Why Democracies (Almost) Never Fight Each Other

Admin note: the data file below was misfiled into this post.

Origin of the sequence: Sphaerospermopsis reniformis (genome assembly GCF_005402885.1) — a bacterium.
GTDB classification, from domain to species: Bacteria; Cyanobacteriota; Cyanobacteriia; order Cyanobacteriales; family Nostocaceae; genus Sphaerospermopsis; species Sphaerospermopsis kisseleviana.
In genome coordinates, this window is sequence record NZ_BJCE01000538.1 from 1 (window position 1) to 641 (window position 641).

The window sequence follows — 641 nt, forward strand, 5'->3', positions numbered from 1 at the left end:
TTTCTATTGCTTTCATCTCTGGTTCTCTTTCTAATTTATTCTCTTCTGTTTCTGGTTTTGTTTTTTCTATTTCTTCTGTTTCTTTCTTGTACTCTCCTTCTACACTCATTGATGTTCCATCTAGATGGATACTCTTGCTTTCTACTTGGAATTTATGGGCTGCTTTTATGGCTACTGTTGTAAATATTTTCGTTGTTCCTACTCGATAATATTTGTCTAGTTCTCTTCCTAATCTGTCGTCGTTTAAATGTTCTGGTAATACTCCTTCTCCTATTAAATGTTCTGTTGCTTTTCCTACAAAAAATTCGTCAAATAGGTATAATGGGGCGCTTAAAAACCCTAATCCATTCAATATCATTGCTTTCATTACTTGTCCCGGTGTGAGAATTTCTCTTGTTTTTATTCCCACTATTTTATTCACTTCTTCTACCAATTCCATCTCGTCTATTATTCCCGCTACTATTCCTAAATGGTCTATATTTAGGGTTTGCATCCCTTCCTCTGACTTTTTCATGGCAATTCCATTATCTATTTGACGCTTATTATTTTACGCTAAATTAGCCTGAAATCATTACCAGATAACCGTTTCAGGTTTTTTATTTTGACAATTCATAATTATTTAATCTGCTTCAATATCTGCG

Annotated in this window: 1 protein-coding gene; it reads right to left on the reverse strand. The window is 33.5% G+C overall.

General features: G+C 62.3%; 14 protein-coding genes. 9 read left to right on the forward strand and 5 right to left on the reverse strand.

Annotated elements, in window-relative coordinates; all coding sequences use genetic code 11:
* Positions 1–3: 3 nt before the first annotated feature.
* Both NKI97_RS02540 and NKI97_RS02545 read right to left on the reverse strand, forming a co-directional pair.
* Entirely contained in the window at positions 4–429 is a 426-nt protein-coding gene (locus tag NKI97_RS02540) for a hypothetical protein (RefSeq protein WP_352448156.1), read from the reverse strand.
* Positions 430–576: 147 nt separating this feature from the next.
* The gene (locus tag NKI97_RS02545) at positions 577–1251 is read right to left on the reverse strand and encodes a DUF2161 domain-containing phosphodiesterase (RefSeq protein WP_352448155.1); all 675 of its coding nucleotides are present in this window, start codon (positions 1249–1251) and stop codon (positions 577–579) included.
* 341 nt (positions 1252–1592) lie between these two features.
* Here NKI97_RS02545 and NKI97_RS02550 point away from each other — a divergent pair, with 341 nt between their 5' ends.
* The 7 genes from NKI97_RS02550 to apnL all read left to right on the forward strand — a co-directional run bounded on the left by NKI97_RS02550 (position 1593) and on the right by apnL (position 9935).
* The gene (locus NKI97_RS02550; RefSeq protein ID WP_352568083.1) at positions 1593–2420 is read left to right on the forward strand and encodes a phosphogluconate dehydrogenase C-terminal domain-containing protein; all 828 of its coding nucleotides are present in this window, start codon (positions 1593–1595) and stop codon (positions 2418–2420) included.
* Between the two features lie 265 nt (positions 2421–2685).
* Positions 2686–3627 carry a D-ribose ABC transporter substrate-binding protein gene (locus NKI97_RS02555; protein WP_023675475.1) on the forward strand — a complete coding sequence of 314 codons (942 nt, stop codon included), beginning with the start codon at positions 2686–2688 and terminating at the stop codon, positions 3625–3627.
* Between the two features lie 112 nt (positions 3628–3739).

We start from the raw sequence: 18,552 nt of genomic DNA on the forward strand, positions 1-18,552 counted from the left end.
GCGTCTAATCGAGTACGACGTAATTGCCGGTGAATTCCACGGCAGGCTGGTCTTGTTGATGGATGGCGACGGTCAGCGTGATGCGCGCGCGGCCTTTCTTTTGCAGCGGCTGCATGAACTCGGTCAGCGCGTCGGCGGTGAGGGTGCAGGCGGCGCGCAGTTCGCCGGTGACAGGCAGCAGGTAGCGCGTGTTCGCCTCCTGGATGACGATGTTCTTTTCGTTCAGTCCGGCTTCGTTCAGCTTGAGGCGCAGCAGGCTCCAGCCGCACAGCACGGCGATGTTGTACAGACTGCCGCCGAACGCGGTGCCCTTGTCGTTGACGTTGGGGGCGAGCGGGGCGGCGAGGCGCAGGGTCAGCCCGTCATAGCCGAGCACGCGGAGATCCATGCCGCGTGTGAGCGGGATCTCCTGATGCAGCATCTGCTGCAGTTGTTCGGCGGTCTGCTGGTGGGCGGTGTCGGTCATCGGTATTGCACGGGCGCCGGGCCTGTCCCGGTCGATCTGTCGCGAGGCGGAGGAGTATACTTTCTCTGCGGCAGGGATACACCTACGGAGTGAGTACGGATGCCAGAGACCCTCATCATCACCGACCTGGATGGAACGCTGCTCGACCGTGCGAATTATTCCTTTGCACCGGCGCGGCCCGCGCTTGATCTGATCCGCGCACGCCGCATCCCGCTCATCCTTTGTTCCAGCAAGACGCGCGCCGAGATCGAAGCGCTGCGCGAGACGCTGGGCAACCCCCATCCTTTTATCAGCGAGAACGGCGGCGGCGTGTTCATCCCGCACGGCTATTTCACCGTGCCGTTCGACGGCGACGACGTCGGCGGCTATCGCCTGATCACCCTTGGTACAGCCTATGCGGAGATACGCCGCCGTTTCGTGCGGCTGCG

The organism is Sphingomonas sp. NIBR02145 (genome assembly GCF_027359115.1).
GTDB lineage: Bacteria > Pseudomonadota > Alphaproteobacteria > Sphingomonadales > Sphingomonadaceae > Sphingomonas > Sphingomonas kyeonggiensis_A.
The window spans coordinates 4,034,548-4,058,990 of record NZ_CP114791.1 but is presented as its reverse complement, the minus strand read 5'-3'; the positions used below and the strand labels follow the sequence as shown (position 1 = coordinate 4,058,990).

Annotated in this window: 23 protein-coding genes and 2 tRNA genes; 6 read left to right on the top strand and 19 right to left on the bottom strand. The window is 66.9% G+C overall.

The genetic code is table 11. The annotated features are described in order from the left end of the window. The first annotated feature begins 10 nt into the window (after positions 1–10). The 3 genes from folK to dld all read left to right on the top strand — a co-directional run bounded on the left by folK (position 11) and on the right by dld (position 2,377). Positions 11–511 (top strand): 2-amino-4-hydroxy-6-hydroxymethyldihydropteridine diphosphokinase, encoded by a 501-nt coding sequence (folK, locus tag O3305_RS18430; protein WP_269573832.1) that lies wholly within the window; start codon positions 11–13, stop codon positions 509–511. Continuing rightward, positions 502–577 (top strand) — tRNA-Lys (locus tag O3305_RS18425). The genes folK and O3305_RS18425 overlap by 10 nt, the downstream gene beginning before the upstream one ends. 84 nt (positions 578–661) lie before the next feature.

Ivan Perkins, guest-blogging on the Volokh Conspiracy, offers an explanation why stable democracies do not fight each other.  An apparent exception to that rule highlights the importance of the stability of democratic institutions.  In the build-up to the 1999 Kargil War between India and Pakistan, the Indian prime minister called the Pakistani prime minister to ask why the Pakistani military had invaded Indian territory in Kashmir.  Both India and Pakistan were then putative democracies, but the phone call from the Indian prime minister was the first the Pakistani prime minister learned of the actions of the Pakistani military.  Pakistani General Pervez Musharraf was the architect of the invasion, and later the same year, he took power from the civilian Pakistani government in a coup.  The Pakistani democracy was hardly stable.


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